“At the end of the day, my goal with hooping was never to promote that perfect body, because that concept in itself is so flawed. It’s all about how comfortable you feel in your body, regardless of what shape and size it comes in. I think that’s what hooping has done for me — it has given me the confidence to be comfortable in my own skin,” adds Eshna.
Saree, sneakers and a hula hoop are the perfect ingredients for non-conformity. But ask Eshna if she’s always been like this, and she’s quick to say, “I feel I have been non-conformist because of my parents. They’ve never been the kinds who have said science lena chahiye. My father is a filmmaker, my mother a journalist, and my grandfather sings. So, there’s a lot of art in the family. I’ve never been stopped from doing anything that I enjoy.”
She also believes that it is her educational background that has helped to shape her identity. Eshna was a student at LSR, and it is there that she was surrounded by several strong women and feminists. Later, during her stint at TISS, she became more socially aware.
“Initially, I would try wearing heels, putting on makeup; basically, I tried to fit in. Eventually, I realised not only did it make me uncomfortable, but I was not very good at it. On a good day, I might feel a certain way and want to look pretty, because I feel like it. On another day, I might not want to. I have that sense of individuality, where I understand what I want in the here and now, and that’s what makes all the difference,” adds Eshna.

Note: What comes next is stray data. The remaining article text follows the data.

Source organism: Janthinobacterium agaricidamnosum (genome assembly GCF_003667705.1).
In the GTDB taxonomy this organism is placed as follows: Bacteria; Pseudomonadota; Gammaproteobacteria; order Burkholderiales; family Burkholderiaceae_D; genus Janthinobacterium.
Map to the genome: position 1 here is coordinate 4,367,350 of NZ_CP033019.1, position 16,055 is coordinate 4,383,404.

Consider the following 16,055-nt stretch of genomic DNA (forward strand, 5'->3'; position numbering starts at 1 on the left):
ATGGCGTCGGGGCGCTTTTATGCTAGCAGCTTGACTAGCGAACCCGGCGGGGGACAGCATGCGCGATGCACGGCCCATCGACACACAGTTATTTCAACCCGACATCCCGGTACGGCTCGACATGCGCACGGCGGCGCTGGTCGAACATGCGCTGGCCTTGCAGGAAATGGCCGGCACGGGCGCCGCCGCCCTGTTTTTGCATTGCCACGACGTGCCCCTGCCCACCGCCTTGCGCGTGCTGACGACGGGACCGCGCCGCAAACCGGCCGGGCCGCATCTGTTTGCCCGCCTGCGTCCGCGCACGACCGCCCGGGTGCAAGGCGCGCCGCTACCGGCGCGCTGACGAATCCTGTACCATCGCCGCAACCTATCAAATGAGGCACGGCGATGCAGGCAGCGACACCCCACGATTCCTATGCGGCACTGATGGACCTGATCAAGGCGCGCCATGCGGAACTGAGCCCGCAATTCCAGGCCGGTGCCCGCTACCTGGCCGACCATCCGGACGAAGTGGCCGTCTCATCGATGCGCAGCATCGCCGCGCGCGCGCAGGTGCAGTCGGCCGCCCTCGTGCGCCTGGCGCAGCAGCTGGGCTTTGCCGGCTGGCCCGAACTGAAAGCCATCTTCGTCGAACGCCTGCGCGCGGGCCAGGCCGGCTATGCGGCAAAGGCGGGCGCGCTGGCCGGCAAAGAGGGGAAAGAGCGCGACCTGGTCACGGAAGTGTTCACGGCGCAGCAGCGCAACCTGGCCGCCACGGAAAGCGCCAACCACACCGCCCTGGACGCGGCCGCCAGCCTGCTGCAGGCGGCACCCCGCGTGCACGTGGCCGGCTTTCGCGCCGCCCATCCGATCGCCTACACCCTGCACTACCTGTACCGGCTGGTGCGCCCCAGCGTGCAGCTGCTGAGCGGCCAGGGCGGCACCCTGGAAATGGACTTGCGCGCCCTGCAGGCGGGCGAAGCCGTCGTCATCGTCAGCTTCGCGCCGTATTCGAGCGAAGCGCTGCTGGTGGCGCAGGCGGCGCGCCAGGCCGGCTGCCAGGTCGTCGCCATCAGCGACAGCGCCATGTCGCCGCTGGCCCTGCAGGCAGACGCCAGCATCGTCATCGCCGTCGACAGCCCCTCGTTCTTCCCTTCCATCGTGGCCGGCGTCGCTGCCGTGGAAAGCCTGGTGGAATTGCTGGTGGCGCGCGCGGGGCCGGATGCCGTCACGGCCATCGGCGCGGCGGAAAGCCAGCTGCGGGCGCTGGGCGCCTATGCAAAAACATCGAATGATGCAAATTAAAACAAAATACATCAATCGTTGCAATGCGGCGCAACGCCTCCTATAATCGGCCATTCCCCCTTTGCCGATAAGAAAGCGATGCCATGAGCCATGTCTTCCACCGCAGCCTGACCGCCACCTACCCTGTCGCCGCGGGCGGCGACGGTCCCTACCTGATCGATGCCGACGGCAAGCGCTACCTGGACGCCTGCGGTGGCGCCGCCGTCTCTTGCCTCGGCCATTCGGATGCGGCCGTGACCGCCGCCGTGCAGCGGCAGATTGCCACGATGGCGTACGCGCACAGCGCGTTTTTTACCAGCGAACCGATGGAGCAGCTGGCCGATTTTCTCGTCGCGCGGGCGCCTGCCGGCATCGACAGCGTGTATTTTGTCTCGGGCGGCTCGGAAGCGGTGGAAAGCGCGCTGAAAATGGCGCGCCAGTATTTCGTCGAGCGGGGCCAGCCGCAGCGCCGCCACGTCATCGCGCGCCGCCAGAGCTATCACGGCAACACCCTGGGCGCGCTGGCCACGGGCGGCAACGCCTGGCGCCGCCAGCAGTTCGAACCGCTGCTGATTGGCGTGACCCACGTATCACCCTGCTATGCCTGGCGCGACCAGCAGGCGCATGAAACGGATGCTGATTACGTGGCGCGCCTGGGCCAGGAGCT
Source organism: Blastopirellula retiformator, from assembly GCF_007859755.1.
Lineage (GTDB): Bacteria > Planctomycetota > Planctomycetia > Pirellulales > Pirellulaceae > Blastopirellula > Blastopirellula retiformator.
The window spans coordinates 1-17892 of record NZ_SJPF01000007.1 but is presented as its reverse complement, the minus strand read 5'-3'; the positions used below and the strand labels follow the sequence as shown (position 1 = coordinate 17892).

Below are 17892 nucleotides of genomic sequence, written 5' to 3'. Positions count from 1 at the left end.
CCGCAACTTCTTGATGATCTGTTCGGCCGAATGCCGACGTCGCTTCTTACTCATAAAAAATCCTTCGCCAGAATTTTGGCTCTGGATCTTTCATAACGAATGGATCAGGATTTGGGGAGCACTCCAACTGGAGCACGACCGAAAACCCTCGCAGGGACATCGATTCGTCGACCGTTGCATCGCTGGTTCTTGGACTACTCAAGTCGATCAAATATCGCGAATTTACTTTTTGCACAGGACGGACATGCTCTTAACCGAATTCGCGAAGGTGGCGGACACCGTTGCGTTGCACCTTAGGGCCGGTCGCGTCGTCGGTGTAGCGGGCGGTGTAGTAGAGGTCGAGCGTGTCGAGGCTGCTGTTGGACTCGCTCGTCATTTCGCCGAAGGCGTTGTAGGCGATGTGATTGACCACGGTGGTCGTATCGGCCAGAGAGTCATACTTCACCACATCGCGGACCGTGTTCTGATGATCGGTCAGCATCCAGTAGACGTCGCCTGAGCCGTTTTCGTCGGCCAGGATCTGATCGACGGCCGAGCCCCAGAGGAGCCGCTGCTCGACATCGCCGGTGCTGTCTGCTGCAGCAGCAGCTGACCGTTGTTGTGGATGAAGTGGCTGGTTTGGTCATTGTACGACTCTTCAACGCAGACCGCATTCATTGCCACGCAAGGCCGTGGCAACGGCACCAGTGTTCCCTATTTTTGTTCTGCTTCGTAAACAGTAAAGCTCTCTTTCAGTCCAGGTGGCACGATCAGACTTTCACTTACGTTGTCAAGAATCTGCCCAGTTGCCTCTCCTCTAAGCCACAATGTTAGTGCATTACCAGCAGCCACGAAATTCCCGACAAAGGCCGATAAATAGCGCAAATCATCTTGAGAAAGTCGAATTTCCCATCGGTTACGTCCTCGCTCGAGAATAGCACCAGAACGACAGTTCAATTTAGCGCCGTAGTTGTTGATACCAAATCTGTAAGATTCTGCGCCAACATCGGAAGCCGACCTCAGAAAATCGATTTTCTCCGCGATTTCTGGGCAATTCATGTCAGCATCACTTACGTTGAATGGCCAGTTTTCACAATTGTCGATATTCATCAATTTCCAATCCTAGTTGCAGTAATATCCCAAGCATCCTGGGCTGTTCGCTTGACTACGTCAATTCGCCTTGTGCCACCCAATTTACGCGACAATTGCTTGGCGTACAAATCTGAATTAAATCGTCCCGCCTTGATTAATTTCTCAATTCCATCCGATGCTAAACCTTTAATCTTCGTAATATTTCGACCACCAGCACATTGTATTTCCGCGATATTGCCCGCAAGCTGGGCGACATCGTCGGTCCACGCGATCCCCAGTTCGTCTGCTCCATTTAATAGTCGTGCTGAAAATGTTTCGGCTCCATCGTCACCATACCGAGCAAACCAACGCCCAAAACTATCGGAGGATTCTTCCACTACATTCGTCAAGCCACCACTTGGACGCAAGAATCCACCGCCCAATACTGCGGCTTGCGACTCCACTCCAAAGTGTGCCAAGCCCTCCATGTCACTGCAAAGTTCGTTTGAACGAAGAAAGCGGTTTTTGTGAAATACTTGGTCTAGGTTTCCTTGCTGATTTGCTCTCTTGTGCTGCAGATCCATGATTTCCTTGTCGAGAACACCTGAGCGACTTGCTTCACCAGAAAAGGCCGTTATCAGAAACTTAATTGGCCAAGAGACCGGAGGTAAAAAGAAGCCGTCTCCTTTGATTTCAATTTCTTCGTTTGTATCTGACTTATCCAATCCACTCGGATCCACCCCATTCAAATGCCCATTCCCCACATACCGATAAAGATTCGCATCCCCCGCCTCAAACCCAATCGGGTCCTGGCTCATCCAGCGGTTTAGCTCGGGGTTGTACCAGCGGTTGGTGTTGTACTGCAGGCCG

Eshna believes that when you pick up any hobby, it starts with buying an object. There is initial excitement, but as you go deeper, you start tapping into yourself and your emotions.
“After five years of hula hooping, I questioned myself – why was I still doing it? It all came down to how it made me feel. There were times when I would not do it straight for six months, because I always thought of it as a hobby. What I eventually realised is that hooping is such a safe space for me, where I come back and feel at home. It makes you feel you can do so much with your body that you had never even imagined doing,” she adds.